Questions we are interested in studying include:
1) What are the ion channels that mediate pressure sensing in the eye?
2) What physiological roles do these channels play in the eye?
3) How do these ion channels mediate the development of ocular pathologies?
We study these questions using a combination of techniques including patch clamp electrophysiology, molecular biology, human genetics, and animal models of glaucoma and other ocular diseases.
** We are currently looking for postdoctoral fellows and researchers to join our group. Highly motivated candidates with expertise in techniques such as eye and brain histology, molecular and cellular biology, patch clamp electrophysiology, calcium imaging and animal handling experience are encouraged to apply.
Requirements: Completion of PhD, MD, or MD PhD training. Previous experience in vision or neuroscience research is ideal.
How to Apply: Please send a copy of your CV (please include list of publications, research skills, and contact for 3 references) to: Dr. Wendy Liu firstname.lastname@example.org **
4-year Surgical Outcomes of Gonioscopy-assisted Transluminal Trabeculotomy (GATT) in Patients with Open-angle Glaucoma.
To provide 4-year data on the efficacy and safety of gonioscopy-assisted transluminal trabeculotomy (GATT) in patients with open-angle glaucoma.Retrospective case series.Eyes of patients >18 years of age who underwent GATT by a single surgeon at Wills Eye Hospital with at least 36 months follow-up.Postoperative changes in outcome measures including intraocular pressure (IOP), medication use and visual acuity were recorded. Failure was defined as IOP > 21mmHg or less than 20% reduction below baseline at any postoperative visit after three months, or need for further glaucoma surgery.Main outcome measures were failure rate, IOP, number of glaucoma medications, and visual acuity at 4 years.59 patients (74 eyes), age 57.1±18.5 years (37.8% female) underwent the GATT procedure. Average follow-up was 47.0±6.7 months (range 35.6 to 76.5 months). Mean IOP was 27.0±10.0 mmHg preoperatively and 14.8±6.5 mmHg at 4 years (45% IOP decrease; P<0.01). Mean number of medications decreased from 3.2±1.0 preoperatively to 2.3±1.0 at 4 years (P< 0.01). The cumulative failure rate at 4 years was 53.9%, and the cumulative reoperation rate was 42.0%. No significant differences between patients with primary open-angle glaucoma and other types of glaucoma were found.GATT can be a safe and effective conjunctival-sparing surgery for in treating various forms of open-angle glaucoma at 4 years.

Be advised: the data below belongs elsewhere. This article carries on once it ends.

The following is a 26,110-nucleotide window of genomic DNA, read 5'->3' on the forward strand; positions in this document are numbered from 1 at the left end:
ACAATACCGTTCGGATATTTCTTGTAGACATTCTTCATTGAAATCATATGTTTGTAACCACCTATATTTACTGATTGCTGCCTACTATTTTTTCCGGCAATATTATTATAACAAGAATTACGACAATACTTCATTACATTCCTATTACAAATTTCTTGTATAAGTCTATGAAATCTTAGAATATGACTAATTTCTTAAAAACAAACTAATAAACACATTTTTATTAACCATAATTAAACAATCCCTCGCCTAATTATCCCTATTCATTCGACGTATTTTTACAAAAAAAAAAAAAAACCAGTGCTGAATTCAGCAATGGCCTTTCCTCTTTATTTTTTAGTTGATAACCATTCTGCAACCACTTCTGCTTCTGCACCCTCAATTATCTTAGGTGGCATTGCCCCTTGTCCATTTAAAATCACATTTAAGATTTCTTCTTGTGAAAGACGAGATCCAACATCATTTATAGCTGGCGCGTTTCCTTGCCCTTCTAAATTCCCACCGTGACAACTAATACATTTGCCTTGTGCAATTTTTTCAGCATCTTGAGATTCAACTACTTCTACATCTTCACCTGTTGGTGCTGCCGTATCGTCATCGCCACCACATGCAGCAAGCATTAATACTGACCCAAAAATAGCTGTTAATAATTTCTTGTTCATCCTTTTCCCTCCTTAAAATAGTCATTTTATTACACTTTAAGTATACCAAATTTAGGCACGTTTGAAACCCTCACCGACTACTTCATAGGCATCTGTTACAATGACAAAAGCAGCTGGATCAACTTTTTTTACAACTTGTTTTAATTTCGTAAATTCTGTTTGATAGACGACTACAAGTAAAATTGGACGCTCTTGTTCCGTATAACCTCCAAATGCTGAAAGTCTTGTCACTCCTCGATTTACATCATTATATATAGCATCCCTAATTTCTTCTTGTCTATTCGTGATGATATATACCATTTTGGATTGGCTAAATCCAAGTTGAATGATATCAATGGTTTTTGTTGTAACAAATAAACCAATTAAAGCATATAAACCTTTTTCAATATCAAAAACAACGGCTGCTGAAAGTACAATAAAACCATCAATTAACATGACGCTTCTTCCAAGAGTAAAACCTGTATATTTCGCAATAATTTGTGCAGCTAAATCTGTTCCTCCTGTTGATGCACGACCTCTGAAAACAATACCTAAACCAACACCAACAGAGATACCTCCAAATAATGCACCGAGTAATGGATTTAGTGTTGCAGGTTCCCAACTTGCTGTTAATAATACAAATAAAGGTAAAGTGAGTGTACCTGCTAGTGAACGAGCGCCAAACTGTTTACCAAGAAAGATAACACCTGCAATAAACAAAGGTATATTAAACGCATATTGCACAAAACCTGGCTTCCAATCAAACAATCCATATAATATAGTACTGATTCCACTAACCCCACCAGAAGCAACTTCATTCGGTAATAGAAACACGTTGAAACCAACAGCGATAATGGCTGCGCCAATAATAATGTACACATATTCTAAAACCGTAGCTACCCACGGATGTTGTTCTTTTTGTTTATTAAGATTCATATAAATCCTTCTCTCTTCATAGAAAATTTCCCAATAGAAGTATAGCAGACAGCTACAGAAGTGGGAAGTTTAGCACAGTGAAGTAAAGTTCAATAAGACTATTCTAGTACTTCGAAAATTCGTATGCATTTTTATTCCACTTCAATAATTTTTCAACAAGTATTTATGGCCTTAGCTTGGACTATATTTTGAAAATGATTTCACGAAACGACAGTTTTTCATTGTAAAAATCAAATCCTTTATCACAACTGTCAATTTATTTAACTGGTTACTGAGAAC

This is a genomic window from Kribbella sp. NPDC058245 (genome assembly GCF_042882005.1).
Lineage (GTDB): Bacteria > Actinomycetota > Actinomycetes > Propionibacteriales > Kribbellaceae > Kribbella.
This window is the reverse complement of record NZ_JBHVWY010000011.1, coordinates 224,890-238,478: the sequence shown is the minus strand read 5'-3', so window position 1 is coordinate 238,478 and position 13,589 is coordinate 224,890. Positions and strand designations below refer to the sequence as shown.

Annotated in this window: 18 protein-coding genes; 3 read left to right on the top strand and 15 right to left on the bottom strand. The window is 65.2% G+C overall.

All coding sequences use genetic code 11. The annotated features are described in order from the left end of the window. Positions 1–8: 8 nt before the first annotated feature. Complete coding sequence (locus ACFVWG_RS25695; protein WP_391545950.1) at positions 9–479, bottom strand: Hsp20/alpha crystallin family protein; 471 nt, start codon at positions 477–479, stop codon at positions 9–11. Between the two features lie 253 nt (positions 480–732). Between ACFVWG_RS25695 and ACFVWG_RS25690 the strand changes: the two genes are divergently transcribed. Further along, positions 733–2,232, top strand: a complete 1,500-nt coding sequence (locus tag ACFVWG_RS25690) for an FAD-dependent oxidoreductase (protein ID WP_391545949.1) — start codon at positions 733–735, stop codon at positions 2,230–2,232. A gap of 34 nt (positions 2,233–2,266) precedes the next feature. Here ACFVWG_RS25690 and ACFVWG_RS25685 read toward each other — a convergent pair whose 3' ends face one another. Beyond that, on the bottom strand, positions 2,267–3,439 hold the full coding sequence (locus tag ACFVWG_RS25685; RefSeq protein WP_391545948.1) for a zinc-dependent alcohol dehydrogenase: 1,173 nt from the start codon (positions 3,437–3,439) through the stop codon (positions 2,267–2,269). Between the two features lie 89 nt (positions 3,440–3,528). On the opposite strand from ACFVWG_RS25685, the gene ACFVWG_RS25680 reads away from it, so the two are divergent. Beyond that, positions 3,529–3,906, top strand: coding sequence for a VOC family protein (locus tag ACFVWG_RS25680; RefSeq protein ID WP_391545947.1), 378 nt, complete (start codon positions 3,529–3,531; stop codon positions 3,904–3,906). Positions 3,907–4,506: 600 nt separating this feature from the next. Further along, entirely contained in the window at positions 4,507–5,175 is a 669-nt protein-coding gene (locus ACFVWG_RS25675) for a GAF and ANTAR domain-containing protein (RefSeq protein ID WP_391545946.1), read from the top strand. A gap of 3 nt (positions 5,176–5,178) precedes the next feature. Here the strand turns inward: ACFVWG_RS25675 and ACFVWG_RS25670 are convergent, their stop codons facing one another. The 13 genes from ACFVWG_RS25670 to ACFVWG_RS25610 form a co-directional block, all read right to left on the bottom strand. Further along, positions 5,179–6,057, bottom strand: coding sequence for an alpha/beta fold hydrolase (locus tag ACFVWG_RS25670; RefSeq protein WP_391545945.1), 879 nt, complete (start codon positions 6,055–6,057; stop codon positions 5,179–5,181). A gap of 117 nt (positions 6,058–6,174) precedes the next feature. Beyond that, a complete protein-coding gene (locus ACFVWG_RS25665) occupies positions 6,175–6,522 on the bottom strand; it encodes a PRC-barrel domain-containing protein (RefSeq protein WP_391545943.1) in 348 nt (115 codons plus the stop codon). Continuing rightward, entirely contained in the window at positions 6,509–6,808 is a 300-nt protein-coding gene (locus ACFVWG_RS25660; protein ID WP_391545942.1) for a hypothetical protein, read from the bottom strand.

View details for DOI 10.1016/j.ogla.2023.01.005
View details for PubMedID 36702382
Epigenetics in glaucoma: a link between DNA methylation and neurodegeneration.
The Journal of clinical investigation
2022; 132 (21)
Normal-tension glaucoma is a form of optic nerve degeneration that is characterized by loss of retinal ganglion cells independent of eye pressure elevation. In this issue of the JCI, Pan et al. report the discovery in a Japanese family of a mutation in the METTL23 gene, which encodes a DNA methyltransferase that causes normal-pressure glaucoma in haploinsufficiency. Inherited as an autosomal dominant condition, METTL23 deficiency revealed an important function in the regulation of pS2 and the downstream NF-kappaB signaling pathway, which has previously been linked to glaucomatous optic nerve degeneration. These findings are the first direct link between defective epigenetic regulatory machinery and genetic forms of optic nerve degeneration.
View details for DOI 10.1172/JCI163670
View details for PubMedID 36317630
Differences in primary cilia amongst retinal ganglion cell subtypes
ASSOC RESEARCH VISION OPHTHALMOLOGY INC. 2022
View details for Web of Science ID 000844401302301
Distribution of prototypical primary cilia markers in subtypes of retinal ganglion cells.
The Journal of comparative neurology